The Peter M. Atwood under sail. (Courtesy photo)
By ADAM DRAPCHO, LACONIA DAILY SUN
ALTON — Midway through his career, when Keith King was a professor at Keene State College, he had a crisis that caused him to fall out of love with teaching. What saved him was the discovery of Outward Bound, and its philosophy of teaching by putting students in uncomfortable, but manageable, situations. And that is how he came to sail a 37-foot schooner on Lake Winnipesaukee for nearly a quarter century.
Then, about five years ago, Chris Owen, a former student of King's, approached him with the idea of filming a documentary about the boat's creation, and the purpose that it filled throughout its existence. The half-hour film, titled "Atwood," debuted in 2014 at the Somewhat North of Boston Film Festival.
On Thursday, Aug. 18, The New Hampshire Boat Museum and the Village Players are partnering to screen the film at the Players' theater on Glendon Street in Wolfeboro. King and Owen will be available for a question-and-answer period following the viewing. Admission costs $5 per person, for more information call the Museum at 603-569-4554.
The vessel that became the Peter M. Atwood was brought by King to Keene State as a discarded hull he acquired from the Maine Marine Museum in the early 1970s. King's idea was to use the boat as the challenge he would throw students into for an immersive, semester-long course he called Operation L.I.V.E. (Learning In a Vigorous Environment). For three semesters, involving about 50 students, he presented young adults with the challenge of constructing a wooden, twin-mast schooner.
"I tried to give them problems and let them figure it out for themselves," King said. Interest in the course eventually waned, and King assumed ownership of the boat. For seven years, and with the help of 52 more people – some helping for a couple of weekends, some for years – King worked on the schooner at his property along the eastern shore of Alton Bay. In 1986, the schooner was launched – 29 feet long on deck, 37 feet overall, 9 feet wide and with a draw of four-and-a-half feet. Designed as a two-thirds replica of schooners used for shuttling goods to and from southern Alaska, the boat had three sails rigged on two masts – one 37 feet tall, the other 42. The ship weighed 12,000 pounds, about half of which was lead ballast.
How did it sail?
"Beautiful. I miss it," said King.
The schooner was christened the Peter M. Atwood, named after a student who played several critical roles in the boat's construction, and who died at age 31 due to complications from an accident.
With a "good blow," he said, he would need two others to help sail, but on a calm day King could sail by himself. However, his inclination was not to be alone. Whenever possible, he returned to boat to his original intention for it: education.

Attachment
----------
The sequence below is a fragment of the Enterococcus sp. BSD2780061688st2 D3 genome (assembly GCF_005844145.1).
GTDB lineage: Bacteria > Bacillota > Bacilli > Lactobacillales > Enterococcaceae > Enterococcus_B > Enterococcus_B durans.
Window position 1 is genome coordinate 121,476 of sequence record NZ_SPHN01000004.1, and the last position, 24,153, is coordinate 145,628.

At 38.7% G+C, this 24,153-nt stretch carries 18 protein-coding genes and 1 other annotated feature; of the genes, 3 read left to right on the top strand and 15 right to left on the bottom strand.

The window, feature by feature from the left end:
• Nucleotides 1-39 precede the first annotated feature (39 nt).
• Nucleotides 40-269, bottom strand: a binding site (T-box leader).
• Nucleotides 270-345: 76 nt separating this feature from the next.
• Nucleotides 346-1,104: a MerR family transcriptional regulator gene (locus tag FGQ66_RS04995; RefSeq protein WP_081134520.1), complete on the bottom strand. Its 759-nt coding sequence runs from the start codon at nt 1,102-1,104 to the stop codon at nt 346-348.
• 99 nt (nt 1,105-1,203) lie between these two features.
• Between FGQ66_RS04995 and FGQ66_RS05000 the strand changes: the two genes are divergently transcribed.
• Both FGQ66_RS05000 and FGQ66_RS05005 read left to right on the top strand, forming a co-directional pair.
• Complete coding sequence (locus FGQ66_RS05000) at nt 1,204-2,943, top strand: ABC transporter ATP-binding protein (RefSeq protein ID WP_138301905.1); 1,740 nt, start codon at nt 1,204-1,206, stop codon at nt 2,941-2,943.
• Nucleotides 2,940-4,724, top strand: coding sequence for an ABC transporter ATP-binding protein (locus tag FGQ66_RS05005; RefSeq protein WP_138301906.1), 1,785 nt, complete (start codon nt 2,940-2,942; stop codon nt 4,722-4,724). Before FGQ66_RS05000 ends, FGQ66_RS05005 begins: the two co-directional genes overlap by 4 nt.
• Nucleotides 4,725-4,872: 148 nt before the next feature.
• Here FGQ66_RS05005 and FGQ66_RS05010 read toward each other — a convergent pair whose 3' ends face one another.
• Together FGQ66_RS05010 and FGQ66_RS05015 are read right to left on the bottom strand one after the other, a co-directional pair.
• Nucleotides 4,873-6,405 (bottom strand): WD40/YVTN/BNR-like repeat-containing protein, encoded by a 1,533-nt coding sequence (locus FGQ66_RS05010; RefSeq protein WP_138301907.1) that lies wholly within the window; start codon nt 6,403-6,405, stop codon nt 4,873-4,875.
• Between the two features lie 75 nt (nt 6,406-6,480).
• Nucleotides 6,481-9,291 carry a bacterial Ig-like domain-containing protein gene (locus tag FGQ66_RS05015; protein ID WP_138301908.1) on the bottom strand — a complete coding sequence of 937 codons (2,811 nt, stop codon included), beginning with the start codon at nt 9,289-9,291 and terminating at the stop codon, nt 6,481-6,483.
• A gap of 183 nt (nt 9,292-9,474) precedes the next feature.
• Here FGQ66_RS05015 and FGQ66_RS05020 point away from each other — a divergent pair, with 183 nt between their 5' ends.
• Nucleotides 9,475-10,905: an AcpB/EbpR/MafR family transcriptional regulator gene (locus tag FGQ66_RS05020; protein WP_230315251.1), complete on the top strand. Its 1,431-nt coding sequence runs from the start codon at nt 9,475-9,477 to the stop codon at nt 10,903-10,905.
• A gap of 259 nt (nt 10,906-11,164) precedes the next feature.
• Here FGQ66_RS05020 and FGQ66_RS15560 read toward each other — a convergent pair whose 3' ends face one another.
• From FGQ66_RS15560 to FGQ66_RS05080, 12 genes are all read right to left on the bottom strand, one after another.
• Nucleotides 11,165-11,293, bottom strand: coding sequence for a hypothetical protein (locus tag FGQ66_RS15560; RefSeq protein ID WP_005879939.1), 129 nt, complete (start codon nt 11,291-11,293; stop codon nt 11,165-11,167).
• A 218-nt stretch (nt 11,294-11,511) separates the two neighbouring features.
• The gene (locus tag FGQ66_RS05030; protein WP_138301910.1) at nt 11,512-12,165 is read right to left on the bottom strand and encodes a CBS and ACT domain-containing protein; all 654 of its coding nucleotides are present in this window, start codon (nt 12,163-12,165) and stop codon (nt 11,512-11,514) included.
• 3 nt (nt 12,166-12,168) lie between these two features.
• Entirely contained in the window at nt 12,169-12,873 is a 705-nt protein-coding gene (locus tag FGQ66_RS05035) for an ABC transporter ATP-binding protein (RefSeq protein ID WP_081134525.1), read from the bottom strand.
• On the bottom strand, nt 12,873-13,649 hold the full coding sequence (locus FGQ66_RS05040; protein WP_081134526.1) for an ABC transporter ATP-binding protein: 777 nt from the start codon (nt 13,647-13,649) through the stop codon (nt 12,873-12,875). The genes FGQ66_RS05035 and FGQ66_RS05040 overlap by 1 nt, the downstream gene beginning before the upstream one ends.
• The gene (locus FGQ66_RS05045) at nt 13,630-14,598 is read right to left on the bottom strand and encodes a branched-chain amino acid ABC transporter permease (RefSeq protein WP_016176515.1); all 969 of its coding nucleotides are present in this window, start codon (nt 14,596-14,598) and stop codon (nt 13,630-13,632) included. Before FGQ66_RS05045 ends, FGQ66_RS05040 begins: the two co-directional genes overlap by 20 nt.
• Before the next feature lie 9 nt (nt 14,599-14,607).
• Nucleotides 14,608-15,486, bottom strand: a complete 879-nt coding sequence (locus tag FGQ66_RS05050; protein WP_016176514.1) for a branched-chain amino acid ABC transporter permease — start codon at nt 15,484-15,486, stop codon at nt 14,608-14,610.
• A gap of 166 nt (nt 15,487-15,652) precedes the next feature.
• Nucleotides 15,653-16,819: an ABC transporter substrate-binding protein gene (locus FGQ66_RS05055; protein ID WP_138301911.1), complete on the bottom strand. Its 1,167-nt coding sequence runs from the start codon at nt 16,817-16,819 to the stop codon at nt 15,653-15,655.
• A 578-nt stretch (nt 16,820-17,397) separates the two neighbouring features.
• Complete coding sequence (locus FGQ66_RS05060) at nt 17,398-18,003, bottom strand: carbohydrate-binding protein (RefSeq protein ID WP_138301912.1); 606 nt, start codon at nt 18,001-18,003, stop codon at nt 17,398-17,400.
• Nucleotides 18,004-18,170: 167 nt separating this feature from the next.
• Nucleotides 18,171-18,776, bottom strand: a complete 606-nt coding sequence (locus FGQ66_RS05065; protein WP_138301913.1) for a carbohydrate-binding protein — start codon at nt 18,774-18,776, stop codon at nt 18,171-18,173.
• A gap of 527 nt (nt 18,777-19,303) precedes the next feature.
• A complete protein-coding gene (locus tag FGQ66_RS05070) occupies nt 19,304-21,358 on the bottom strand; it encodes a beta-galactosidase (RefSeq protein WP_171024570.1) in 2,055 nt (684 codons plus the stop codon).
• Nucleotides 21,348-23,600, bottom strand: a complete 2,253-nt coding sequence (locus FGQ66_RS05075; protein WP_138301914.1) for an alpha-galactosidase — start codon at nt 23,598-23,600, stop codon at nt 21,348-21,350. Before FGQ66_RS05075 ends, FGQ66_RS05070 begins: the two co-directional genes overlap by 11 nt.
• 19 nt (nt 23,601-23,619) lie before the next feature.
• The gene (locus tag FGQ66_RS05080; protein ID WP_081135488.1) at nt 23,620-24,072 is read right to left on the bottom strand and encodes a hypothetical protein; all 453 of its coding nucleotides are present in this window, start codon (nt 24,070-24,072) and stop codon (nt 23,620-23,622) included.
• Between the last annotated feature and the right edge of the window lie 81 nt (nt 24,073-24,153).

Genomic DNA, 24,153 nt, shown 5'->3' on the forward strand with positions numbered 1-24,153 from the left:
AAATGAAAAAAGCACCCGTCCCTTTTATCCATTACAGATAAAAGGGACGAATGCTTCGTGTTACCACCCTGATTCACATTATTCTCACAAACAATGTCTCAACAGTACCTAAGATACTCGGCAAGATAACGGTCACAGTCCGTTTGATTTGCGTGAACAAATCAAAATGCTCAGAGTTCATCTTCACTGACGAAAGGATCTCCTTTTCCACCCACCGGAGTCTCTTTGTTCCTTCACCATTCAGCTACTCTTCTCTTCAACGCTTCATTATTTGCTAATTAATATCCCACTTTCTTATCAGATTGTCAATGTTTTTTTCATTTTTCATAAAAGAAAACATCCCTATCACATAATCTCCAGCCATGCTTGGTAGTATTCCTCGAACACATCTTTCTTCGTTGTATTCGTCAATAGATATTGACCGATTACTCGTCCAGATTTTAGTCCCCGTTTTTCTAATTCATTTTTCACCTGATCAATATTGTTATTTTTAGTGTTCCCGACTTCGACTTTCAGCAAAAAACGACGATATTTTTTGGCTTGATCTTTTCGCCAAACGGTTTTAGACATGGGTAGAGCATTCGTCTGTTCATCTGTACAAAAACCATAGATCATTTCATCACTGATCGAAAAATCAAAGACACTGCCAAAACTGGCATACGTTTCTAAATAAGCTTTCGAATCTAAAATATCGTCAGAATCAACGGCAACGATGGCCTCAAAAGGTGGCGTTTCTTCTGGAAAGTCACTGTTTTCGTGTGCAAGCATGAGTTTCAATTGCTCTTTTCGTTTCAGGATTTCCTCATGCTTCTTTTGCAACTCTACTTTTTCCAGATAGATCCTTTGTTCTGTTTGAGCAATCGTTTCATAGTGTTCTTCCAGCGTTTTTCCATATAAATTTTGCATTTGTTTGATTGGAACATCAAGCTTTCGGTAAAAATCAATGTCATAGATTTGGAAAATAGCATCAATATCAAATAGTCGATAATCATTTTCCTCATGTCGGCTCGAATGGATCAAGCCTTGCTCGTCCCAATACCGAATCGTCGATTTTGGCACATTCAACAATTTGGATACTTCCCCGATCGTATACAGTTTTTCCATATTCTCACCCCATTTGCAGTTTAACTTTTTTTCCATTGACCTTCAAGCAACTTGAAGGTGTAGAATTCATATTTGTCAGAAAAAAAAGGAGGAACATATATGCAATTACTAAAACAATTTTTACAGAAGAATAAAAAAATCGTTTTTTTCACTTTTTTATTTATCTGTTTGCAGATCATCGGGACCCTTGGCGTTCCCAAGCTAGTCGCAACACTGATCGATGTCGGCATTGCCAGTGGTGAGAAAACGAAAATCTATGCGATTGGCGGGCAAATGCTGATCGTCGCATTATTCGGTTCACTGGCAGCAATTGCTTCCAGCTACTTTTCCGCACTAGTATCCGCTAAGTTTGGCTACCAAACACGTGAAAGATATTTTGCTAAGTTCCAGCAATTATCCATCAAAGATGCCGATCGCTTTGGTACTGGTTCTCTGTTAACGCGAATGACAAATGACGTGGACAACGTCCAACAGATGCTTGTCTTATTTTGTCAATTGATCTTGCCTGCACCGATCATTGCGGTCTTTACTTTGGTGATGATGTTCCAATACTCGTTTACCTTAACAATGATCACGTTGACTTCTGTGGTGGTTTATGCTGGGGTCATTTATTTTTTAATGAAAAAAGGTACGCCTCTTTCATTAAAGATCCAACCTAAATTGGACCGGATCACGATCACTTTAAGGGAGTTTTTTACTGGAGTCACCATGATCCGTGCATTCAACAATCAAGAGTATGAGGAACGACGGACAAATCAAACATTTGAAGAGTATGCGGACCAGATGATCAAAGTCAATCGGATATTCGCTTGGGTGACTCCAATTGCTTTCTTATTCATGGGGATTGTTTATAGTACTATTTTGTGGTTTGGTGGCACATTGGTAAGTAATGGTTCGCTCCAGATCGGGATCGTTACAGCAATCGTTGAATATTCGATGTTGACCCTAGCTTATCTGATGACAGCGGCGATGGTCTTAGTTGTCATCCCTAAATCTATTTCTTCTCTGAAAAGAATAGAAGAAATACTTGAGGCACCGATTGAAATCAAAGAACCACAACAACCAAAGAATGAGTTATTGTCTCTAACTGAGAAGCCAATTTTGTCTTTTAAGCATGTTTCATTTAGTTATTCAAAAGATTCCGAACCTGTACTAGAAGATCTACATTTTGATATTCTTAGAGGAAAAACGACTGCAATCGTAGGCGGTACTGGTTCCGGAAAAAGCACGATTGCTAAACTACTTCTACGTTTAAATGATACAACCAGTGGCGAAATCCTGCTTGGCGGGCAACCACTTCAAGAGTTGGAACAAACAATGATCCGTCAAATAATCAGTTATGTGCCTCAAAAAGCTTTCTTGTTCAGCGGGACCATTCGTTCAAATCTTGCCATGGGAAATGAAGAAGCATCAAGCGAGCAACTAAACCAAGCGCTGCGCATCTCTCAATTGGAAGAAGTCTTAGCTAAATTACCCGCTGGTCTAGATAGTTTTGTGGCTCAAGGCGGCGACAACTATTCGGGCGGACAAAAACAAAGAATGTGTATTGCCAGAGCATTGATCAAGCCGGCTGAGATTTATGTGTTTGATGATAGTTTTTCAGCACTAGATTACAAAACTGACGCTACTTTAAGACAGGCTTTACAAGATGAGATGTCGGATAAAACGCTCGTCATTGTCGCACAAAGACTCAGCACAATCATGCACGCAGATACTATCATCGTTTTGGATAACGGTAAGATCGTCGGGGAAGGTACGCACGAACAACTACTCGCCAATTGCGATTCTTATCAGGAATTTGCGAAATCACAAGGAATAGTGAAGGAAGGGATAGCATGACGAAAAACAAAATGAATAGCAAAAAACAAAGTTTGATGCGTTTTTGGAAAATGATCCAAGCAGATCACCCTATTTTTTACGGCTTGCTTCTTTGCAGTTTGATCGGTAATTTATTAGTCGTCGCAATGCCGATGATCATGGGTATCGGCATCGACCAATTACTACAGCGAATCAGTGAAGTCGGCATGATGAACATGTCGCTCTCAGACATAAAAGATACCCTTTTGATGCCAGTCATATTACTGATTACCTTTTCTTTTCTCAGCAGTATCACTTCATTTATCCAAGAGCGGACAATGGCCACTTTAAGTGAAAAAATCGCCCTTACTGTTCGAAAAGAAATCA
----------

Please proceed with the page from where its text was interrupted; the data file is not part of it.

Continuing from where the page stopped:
"The most important thing for me was that it was the best classroom I ever had," said King. Campers at nearby summer camps, Boy Scouts and many others were able to experience what it was like to sail on a wooden ship.
For 23 years, he sailed on Winnipesaukee during the warm seasons, and hauled it out of the water for the winter, when he would perform needed maintenance.
"Each year, because it was the first boat I ever built, I made a lot of mistakes. Each year, I had to replace some of the planks." After two decades of such maintenance, King started looking for someone or some organization to give the boat to. Not just anyone, though; King wanted the Atwood to continue to be used as an educational device, to continue to challenge and delight people.
During what would become its final winter inspection, though, King realized that rot had reached some of the boat's structural components, and he made the decision to cut her apart, rather than risk a catastrophe on the lake.
Though not always at the same scale of the Atwood, King has been building boats for more than 70 years.
"When I was in high school, my dad bought a kit (for a wooden boat). I helped him build that ... That really was the beginning of it, I've been working with my hands ever since."
King will turn 90 this winter and he continues to build. He is currently working on a wooden Thompson skiff and a Norwegian sailing skiff. This winter, he will restore two other boats.
In each case, he looks for something new – a new design, a new way to do something, or a new person to challenge. For King, having a completed boat is nice but the most valuable part is found in the building.
"One of the philosophies of teaching is to create change in the learner," he said. And, like the Atwood, few remain unchanged after their interactions with King.
Keith King, 89, has been building boats since he was a high schooler. In the background is a Thompson skiff he’s working on with a friend. (Laconia Daily Sun photo/Adam Drapcho
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